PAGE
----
A brief examination of many of the peculiarities of the Auburn system reveals a new paradigm in theology that is a radical, heretical departure from the Reformed faith. By way of summary, note the following departures from Reformed orthodoxy. (1) The Auburn system perverts the doctrine of the atonement by rendering the blood of Christ non-efficacious in most cases and by separating the foundation or ground of salvation (the active and passive obedience of Jesus) from its application. Further, a number of statements at the Auburn conference can only be interpreted as a denial of justification alone. The attempt of the Auburn speakers to wed sacramentalism, medieval concepts of mother church and Arminian-style concepts of perseverance to the Reformed doctrine of atonement has resulted in a mass of contradictions and great confusion.

(2) The Auburn speakers repeatedly violate standard orthodox principles of biblical interpretation. Parabolic or allegorical sections of Scripture are used to overturn many explicit, didactic passages in the Bible. Further, the idea that our exegesis needs to be directed to some extent by systematic theology and simple principles of logic is rejected in favor of adhering to blatantly contradictory positions. To assert that orthodox Reformed pastors are rationalists, Gnostics or guilty of “orthodusty” because they refuse to make Scripture contradict itself is ad hominum rhetoric.

(3) The Auburn paradigm destroys the biblical understanding of assurance by placing man’s hope in a baptism that “regenerates” but does not really save anyone unless they receive the additional gift of perseverance. People are simultaneously taught that everyone baptized is elect and truly united to Christ, but most people baptized go to hell because they do not receive the additional gift of perseverance. Anyone with a little common sense is left wondering if they have the added gift of perseverance. The Auburn system leaves people with a far greater anxiety than any overemphasis of the Puritans. Further, the dozens of passages which teach the perseverance of the saints and thus strengthen our faith in Christ’s saving power are rejected in favor of an Arminian type of interpretation.

(4) The Auburn “theologians” adhere to a non-Reformed (i.e., Lutheran, high church Episcopalian style) understanding of baptism. These men would say that they totally reject an ex opere operato understanding of the sacraments. Nevertheless, their position places them squarely in the Romish camp because they repeatedly assert that baptism is efficacious apart from faith. The Auburn system asserts that the sign of baptism and the reality it symbolizes are always coterminous. However, since many or most baptized people will end up in hell, one could say that for the Monroe four, baptism is simultaneously efficacious and non-efficacious in most cases. This assertion (of course) is utter nonsense. But when developing a new paradigm in theology, little things like logic, coherence and systematic theology should not intrude on such superior intellectual pursuits!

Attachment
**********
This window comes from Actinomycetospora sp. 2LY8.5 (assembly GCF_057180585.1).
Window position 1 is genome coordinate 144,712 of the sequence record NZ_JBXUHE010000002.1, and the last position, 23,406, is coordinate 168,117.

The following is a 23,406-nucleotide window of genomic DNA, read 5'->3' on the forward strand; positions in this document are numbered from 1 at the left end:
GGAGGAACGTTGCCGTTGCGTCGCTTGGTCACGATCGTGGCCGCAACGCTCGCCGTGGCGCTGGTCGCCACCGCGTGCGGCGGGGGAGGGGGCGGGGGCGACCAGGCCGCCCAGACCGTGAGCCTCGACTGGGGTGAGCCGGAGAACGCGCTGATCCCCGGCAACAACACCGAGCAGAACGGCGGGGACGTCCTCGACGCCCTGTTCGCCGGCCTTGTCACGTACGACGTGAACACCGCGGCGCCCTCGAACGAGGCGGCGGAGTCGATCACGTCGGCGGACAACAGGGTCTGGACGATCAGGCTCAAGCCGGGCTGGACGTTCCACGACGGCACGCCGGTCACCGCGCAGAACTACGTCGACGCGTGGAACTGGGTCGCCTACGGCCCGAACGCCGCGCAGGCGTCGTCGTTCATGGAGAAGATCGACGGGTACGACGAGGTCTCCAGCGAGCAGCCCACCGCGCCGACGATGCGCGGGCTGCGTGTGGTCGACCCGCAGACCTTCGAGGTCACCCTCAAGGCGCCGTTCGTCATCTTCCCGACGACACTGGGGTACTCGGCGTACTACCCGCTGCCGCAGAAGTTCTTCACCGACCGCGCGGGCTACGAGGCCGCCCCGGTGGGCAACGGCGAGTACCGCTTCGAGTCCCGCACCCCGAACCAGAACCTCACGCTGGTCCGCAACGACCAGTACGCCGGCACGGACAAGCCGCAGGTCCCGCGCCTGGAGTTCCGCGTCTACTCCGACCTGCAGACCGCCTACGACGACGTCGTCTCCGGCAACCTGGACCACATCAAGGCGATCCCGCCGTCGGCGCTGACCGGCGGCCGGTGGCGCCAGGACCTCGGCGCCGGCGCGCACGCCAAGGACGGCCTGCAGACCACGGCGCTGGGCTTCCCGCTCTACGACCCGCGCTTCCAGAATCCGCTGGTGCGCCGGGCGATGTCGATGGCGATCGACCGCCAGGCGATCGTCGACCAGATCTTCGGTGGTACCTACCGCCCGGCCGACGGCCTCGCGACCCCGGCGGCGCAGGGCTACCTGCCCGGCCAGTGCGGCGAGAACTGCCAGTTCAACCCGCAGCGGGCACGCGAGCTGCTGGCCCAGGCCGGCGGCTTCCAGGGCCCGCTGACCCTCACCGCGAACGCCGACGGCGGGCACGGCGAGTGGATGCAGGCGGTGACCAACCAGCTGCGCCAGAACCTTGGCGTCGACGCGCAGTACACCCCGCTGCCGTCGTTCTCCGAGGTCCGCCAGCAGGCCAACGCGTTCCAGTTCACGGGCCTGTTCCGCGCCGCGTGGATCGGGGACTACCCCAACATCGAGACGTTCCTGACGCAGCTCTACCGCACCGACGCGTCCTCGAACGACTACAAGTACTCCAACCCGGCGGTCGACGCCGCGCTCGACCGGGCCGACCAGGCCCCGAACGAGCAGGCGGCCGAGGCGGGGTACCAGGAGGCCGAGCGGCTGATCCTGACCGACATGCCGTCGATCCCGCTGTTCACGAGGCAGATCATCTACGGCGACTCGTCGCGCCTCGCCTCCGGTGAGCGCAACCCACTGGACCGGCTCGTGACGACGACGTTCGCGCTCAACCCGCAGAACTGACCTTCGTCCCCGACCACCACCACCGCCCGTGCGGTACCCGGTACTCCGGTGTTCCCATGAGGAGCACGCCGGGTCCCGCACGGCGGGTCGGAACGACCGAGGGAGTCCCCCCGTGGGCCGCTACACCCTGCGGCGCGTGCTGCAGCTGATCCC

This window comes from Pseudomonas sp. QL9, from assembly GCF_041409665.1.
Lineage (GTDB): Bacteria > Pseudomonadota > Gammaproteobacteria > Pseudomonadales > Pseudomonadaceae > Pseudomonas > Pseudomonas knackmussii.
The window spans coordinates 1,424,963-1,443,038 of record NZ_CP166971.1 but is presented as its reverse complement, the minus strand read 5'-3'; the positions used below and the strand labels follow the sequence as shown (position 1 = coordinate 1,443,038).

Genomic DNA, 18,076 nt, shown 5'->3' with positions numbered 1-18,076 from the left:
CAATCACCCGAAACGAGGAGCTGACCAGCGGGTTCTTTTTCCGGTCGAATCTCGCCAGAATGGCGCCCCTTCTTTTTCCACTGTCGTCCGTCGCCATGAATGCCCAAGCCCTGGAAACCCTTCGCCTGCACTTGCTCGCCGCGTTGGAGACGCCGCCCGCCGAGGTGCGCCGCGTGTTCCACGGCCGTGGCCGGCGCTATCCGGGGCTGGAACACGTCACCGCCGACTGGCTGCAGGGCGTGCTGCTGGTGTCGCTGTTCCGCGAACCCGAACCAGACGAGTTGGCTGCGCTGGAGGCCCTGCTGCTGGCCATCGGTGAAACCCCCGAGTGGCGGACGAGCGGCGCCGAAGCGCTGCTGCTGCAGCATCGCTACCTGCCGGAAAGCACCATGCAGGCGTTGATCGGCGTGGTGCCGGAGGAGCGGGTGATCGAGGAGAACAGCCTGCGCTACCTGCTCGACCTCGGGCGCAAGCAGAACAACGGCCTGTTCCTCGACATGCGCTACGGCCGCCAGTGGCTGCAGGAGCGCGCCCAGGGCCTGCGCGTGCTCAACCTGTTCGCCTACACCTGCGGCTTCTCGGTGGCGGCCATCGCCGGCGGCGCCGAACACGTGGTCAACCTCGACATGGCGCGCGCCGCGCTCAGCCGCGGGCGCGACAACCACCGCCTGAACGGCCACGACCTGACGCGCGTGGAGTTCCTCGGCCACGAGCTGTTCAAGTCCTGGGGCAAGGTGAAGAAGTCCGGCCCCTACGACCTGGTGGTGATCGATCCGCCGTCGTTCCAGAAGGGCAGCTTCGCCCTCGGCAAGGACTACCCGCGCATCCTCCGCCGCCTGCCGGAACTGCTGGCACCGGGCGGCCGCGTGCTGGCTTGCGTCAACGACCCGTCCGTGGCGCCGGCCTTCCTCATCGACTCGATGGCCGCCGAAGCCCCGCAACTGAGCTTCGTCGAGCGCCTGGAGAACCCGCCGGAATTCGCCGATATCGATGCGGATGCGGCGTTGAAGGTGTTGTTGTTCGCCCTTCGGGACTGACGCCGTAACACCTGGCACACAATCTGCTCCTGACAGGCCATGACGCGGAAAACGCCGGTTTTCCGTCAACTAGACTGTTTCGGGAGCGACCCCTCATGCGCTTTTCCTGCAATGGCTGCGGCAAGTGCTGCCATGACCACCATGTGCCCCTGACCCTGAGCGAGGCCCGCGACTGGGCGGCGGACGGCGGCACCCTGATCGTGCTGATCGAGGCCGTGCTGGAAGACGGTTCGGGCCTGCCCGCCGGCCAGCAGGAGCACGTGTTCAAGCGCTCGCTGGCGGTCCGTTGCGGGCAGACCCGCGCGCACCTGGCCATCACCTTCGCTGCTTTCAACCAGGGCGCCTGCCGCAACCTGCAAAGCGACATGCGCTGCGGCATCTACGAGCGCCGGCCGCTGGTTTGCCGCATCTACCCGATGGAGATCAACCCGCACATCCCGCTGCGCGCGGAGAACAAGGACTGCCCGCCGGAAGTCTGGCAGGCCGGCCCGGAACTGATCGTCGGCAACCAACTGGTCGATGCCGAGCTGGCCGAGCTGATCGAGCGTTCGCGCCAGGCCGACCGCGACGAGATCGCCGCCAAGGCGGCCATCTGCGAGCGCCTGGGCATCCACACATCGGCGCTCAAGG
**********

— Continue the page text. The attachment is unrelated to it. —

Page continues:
(5) The Auburn theology rejects the orthodox distinction between the visible and invisible church in favor of the idea that everyone baptized is saved, forgiven, elect, and united to Christ; but many of the loved, forgiven saints end up in the pit of hell because they are not given the gift of perseverance. This position contradicts Scripture which repeatedly teaches that people who apostatize were never really saved (Mt 7:23; 1 Jn 2:19; 2 Pet 2:22), that God hates and hardens the non-elect who are in the visible church (Rom 9:11-13, 18ff.; 11:5), that God has a remnant according to the election of grace (Rom 9:17ff.). Indeed, the biblical doctrine of the church is incomprehensible without such a distinction. Bannerman’s comments on the invisible church reveal the fidelity of the standard Reformed view. He writes:

The church invisible stands, with respect to its members, in an inward and spiritual relationship to Christ, whereas the Church visible stands to Him in an outward relationship only. In so far as the Church invisible is concerned, the truth of this statement will be readily admitted by all. There can be no difference of opinion on the point. The proper party with whom the covenant of grace is made, and to whom its promises and privileges belong, is the invisible Church of real believers. It is this Church for which Christ died. It is this Church that is espoused to Him as the Bride. It is the members of this Church that are each and all savingly united to Him as their Head. The bond of communion between them and the Saviour is an invisible and spiritual one, securing to all of them the enjoyment of saving blessings here, and the promise of everlasting redemption hereafter. None but Romanists deny or ignore this.[4]